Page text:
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55th Wing
Active1948–1949; 1950–present
Country United States
Branch United States Air Force
RoleReconnaissance, Electronic Combat
Part ofAir Combat Command
Garrison/HQOffutt Air Force Base
Nickname(s)The Fightin' Fifty-Fifth[1]
Motto(s)Pursuit to Defend (from 1942)[2] Videmus Omnia Latin We See All (after 1954)[3]
DecorationsDistinguished Unit Citation
Meritorious Unit Commendation
Air Force Outstanding Unit Award
As of June 2021Colonel Kristen D. Thompson
55th Wing emblem (Approved 15 June 1994)[4][note 1]
55th Wing.png
55th Strategic Reconnaissance Wing emblem (Approved 4 February 1954)[3]
55 Strategic Reconnaissance Wg emblem.png

The 55th Wing is a United States Air Force unit assigned to Air Combat Command. The wing is primarily stationed at Offutt Air Force Base, Nebraska, but maintains one of its groups and associated squadrons at Davis-Monthan Air Force Base, Arizona, as a geographically separated unit.

The 55 WG is the only Air Force wing with continuous operations, maintenance, and aircraft presence in the United States Central Command area of responsibility since Operation Desert Storm.[5]

The wing's mission is to provide worldwide reconnaissance, real-time intelligence, command and control, information warfare and combat support to U.S. leaders and commanders. One of the wing's units, the 55th Operations Group, operates 46 aircraft, including 13 models of seven different types. It is the largest wing in Air Combat Command and flies the most diverse number of aircraft.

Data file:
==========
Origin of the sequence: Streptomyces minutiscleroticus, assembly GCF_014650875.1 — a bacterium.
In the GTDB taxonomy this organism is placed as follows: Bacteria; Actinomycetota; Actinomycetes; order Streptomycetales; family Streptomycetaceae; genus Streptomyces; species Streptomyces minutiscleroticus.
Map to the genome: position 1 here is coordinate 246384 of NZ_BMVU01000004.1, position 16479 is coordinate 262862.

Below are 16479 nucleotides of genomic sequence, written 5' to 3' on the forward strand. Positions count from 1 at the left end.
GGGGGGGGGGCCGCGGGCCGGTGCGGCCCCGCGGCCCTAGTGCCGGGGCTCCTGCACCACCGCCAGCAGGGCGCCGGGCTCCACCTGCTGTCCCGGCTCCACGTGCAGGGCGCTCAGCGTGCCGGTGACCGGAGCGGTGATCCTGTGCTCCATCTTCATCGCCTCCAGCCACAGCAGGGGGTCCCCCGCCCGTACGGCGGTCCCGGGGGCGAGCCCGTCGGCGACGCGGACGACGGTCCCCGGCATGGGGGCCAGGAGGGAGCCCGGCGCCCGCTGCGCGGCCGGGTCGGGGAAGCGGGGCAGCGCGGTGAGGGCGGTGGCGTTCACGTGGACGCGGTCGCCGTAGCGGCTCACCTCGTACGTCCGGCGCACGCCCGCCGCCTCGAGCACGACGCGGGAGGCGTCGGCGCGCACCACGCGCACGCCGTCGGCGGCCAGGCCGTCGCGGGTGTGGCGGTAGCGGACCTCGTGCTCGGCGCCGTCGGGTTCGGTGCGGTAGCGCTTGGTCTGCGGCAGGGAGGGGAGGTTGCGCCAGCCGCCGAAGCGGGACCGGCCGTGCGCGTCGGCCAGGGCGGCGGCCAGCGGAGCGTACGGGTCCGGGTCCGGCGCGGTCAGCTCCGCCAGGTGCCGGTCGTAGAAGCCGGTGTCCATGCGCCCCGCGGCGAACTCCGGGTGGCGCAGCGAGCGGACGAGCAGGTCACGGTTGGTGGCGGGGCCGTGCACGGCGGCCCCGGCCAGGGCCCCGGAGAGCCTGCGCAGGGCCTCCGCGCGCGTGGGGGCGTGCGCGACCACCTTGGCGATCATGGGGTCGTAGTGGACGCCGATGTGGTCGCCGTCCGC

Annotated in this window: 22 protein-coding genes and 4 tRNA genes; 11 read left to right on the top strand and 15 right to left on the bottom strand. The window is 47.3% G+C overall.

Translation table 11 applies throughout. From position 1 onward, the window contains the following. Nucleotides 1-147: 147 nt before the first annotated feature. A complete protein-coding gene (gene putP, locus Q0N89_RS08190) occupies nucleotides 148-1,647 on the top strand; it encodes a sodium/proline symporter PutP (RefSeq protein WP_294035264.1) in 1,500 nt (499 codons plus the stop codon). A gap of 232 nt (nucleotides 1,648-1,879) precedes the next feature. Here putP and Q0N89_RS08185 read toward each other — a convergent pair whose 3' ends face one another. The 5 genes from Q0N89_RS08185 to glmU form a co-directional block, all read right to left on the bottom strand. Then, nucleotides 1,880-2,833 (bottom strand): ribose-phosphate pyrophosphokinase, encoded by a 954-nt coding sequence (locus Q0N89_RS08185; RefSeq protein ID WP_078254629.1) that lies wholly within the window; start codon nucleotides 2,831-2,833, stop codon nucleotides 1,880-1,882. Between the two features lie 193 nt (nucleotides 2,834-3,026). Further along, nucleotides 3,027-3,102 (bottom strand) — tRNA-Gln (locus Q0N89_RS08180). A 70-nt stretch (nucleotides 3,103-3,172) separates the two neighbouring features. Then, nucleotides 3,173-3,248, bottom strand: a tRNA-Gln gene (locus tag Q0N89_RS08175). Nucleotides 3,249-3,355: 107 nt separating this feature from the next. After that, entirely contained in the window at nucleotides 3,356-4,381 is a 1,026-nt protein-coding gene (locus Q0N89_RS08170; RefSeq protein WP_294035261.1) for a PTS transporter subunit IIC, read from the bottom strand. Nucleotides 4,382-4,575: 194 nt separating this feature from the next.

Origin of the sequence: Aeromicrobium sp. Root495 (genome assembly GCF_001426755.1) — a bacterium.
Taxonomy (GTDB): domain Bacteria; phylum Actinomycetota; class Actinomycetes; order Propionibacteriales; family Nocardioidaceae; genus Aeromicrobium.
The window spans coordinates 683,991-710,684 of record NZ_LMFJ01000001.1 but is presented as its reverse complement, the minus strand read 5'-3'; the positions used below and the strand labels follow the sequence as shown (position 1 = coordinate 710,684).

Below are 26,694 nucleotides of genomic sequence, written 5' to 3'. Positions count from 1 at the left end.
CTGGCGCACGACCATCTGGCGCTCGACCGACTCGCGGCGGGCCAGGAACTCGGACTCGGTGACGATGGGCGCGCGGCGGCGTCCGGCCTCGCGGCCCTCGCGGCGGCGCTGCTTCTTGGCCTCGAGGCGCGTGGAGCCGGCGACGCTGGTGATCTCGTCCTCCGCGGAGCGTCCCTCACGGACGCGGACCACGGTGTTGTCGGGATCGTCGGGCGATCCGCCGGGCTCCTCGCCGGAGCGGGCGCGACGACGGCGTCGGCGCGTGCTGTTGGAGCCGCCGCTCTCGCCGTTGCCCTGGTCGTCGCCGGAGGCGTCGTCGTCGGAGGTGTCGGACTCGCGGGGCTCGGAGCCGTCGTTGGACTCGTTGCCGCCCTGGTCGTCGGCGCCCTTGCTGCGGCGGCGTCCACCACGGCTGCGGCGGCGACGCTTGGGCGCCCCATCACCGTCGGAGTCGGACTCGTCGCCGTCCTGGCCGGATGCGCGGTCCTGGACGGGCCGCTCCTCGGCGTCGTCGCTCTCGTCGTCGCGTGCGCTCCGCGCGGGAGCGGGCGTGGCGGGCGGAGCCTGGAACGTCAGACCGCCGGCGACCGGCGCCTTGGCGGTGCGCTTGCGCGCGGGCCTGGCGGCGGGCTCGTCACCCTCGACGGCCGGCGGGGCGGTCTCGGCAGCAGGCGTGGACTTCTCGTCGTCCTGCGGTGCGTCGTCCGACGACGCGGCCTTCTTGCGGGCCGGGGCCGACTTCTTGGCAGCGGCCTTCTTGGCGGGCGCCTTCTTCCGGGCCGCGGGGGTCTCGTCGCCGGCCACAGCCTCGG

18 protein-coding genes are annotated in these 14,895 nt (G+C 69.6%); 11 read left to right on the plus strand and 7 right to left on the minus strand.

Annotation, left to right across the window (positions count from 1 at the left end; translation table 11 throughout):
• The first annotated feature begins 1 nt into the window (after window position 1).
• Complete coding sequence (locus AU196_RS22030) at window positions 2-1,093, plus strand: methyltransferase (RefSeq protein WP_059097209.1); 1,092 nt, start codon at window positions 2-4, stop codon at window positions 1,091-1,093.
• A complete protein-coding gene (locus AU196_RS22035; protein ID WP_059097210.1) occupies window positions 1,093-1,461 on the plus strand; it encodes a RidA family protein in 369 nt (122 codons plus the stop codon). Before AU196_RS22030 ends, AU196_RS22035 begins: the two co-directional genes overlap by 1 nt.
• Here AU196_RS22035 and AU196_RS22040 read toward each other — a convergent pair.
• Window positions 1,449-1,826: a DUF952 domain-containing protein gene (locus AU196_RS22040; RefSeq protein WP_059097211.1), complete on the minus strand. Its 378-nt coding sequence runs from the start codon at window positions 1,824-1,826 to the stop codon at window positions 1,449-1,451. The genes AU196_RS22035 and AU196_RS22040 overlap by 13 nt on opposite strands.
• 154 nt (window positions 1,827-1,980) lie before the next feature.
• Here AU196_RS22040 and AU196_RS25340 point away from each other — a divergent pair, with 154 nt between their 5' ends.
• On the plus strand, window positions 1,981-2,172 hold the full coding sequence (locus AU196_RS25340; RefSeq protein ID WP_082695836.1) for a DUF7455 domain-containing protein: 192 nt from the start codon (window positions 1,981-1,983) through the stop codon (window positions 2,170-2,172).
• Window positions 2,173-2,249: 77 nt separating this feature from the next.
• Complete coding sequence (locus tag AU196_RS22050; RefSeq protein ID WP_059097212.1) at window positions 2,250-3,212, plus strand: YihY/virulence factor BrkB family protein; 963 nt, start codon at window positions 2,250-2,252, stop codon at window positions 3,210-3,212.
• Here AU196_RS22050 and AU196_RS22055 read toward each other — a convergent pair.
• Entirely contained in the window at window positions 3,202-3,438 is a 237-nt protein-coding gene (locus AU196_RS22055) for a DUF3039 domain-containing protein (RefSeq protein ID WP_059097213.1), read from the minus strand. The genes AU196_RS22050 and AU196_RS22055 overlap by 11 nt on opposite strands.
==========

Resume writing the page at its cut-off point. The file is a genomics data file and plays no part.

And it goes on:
For additional history and lineage, see 55th Operations Group

The "Fightin' Fifty-Fifth" has made significant contributions to the defense of the United States of America for more than 50 years. Since its inception, the unit has operated around the world, flying a wide variety of aircraft.

Cold War

On 1 November 1950, the 55th Strategic Reconnaissance Wing (55 SRW) was activated under the Wing Base Organization at Ramey Air Force Base, Puerto Rico, as the headquarters for the 55th Strategic Reconnaissance Group and its supporting units. From 1950 to 1954 the Wing's task was to perform strategic reconnaissance, charting photography, precise electronic geodetic mapping, and electronic reconnaissance missions. In 1952, the wing moved to Forbes Air Force Base, Kansas, and converted to Boeing RB-50 Superfortresses.[citation needed] On 13 March 1953, a wing RB-50 flying out of Eielson Air Force Base, Alaska, was attacked by Soviet Mikoyan-Gurevich MiG-15 fighters near Siberia, but was able to ward off the fighter's attack with defensive fire. The United States protested the attack, stating the plane was on a weather reconnaissance flight over international waters, 25 miles from the Kamchatka Peninsula. The Soviets responded by saying the plane was intercepted over their territory near Cape Krestovoi. A little more than three months later, on 29 July 1953 an RB-50 of the wing's 343d Strategic Reconnaissance Squadron was shot down by Soviet fighters about ninety miles south of Vladivostok.[note 2] The Soviet Union did not deny the plane's location was over water, but claimed that the bomber had twice flown over Soviet territory and fired on their MiGs, who then returned fire defensively.[6]